How To Improve Your Kick Up To Handstand!

 
 

Handstand kick up

Hey what’s up everyone, Sid here and I’m back with another gymnastics video. In todays video I’m gonna share some ways of practicing the kick up to handstand and how you can make it more effortless… Coming up! Are you struggling with kicking up to handstand, always kick to hard, don’t kick hard enough or you just can’t seem to find the balance? Well if that’s the case then keep watching this video and let me provide you with some insights on how to take care of this problem.

In order to master the kick up to handstand you need to practice and master a few steps: Let’s start with step number one

  • Leg position

You are obviously going to use both legs to kick up to the handstand, and it’s important to know HOW to use the legs properly. One leg is going to be used to kick and one leg is going to be used to push. The first leg you put on the ground will be your pushing leg, this leg is going to bent. The second leg will be your kicking leg, and the kicking leg will remain straight at all times… Unless you got some issues with hamstring and hip flexibility… It’s important that you let the kicking the leg travel up to the handstand before you bring the other leg up.. If you bring the pushing leg up to quickly you will have to do a mini press handstand..

  • Kick up variations

There are two different techniques you can use to kick up to the handstand, or at least two that I commonly use when teaching the kick up to handstand. You can either do a lunge with a large reach with the hands forward or a kick up with the hands already planted on the ground.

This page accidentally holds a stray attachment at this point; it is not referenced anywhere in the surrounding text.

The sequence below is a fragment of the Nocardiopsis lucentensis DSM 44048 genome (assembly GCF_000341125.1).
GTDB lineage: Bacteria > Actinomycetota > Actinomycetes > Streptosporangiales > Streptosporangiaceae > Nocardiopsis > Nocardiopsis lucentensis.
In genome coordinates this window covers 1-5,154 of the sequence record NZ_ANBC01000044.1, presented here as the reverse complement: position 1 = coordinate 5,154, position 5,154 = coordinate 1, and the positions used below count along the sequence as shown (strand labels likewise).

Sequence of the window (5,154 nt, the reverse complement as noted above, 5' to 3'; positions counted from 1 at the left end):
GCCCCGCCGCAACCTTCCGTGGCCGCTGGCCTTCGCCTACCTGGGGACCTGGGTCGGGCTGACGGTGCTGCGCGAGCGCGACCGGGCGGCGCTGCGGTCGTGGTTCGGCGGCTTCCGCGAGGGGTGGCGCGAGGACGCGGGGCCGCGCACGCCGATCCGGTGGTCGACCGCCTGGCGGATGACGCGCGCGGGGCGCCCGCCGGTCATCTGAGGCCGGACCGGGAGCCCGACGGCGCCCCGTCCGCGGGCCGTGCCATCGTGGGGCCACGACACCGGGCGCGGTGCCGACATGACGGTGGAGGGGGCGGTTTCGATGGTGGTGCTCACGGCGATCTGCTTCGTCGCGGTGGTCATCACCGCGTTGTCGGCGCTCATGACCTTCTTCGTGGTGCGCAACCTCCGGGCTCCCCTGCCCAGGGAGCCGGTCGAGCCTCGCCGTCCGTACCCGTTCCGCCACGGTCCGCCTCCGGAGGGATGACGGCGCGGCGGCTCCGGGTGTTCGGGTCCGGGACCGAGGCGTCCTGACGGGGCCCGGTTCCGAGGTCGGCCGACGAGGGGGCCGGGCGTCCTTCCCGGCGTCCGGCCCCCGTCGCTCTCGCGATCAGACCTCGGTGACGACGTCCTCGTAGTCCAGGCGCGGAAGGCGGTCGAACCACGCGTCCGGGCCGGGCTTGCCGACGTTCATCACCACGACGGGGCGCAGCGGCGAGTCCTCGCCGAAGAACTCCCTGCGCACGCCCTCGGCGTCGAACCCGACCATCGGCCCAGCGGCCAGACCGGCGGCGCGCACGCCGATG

The lunge step in

The benefits of the first variation is that you will get a large amount of speed and power from the lunge and step in, this is going to require less power from the kick and you are less likely of overshooting or arching the back during the kick. You want to take a big lunge, reach the hands far forward and use the speed from the step in to kick up to the handstand. You will need a few tries to figure out how much speed to use, and how hard you need to kick. Focus on kicking ’’up’’ towards the handstand, and don’t kick ’’over’’ yourself. If you kick over this will often result in a arched position, so focus on kicking through a hollow position upwards towards the handstand position.

Hands planted on the ground.

The benefit of this variation is that you will naturally have more control since there is less movement during the entrance. You want to start with the hands planted firmly and shoulders stacked properly, from here you will kick up as high as you can, and try to get in to the handstand. You can start slow and kick as high as you are comfortable with, then slowly kick higher and higher. It’s important to not arch the back during the kick up, make sure to set yourself up for success beforehand with a nice hollow shape. As you get in to the handstand you need to think about pushing the shoulders back in to position, this will be done simultaneously as the hips are rising towards the handstand.


You can use both of these variations or just choose the one you like the most. And you can of course perform all of these kick ups freestanding or against a wall depending on your level and how comfortable you are with the kick up.

Let’s take a look at the last step

  • Practice the kick up

This is what is comes down to, practice. In order to get consistent with catching the handstand, you need to be consistent with practicing the kick up to handstand. I would recommend that you work on the kick up separately from your specific handstand training. Since the kick ups won’t be as consistent in the beginning it can be a good idea not to only work on the handstand kick up but also add some supported handstand variations on the wall or with a partner to get more time in the handstand position.

Sid Paulsson